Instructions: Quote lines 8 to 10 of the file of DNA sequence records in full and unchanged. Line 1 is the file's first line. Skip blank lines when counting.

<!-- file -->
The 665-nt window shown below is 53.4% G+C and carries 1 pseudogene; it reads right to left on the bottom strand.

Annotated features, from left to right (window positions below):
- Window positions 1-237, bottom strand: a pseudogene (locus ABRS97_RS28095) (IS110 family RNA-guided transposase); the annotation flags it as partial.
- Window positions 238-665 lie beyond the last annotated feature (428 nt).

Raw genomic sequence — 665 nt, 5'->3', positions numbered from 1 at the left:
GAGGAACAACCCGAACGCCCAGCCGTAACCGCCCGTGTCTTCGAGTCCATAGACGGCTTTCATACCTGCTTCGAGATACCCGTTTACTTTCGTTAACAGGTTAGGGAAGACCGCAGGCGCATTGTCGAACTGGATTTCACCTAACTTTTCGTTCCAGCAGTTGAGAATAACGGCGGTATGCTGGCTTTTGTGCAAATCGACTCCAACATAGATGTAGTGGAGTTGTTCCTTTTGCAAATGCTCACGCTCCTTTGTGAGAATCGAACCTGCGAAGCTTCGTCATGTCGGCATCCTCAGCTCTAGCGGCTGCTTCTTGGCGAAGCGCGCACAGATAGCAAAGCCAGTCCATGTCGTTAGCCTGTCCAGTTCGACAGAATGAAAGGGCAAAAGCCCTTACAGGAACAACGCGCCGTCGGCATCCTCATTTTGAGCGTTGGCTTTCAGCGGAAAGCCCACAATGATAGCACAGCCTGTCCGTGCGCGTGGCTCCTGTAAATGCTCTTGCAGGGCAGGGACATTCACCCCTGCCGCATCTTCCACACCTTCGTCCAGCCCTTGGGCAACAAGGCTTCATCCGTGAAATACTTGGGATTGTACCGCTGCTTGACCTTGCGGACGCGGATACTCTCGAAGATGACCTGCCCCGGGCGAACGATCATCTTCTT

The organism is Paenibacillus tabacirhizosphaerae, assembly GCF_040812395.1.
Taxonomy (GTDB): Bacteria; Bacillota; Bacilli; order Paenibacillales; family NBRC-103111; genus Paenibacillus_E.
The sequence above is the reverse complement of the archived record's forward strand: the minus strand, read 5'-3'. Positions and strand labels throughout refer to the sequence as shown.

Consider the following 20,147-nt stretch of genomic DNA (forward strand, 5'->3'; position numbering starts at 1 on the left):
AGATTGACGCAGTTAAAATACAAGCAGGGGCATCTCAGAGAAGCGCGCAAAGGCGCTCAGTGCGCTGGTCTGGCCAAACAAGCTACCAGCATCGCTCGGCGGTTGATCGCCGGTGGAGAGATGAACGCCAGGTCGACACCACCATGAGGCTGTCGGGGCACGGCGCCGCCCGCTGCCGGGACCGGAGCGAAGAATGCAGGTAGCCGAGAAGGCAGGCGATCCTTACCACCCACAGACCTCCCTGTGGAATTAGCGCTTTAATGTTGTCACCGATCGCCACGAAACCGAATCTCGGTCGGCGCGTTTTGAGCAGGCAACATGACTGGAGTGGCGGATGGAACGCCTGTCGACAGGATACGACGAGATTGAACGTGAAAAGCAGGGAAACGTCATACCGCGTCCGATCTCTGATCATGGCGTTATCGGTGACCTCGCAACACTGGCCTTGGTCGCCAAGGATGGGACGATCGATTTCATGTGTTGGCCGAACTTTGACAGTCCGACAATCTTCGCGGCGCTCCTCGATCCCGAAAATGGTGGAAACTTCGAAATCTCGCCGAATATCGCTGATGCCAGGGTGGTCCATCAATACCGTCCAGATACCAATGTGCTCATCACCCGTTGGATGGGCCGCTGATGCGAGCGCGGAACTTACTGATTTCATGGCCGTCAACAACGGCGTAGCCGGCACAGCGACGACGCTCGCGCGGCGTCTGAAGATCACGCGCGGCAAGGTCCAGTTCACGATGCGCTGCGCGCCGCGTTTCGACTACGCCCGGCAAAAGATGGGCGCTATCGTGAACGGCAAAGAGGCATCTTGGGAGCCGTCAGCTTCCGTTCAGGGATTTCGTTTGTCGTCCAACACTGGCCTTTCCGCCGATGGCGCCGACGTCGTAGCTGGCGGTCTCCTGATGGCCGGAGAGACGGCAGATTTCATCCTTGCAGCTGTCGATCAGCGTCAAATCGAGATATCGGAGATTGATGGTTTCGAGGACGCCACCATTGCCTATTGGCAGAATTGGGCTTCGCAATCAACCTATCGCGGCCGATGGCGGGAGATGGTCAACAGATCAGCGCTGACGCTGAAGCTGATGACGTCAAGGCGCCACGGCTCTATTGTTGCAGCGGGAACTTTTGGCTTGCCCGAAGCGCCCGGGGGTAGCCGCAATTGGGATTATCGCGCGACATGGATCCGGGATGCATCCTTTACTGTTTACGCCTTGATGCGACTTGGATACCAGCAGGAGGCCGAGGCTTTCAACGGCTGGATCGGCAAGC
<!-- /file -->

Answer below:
Taxonomy (GTDB): Bacteria; Bacillota; Bacilli; order Paenibacillales; family NBRC-103111; genus Paenibacillus_E.
The sequence above is the reverse complement of the archived record's forward strand: the minus strand, read 5'-3'. Positions and strand labels throughout refer to the sequence as shown.

Consider the following 20,147-nt stretch of genomic DNA (forward strand, 5'->3'; position numbering starts at 1 on the left):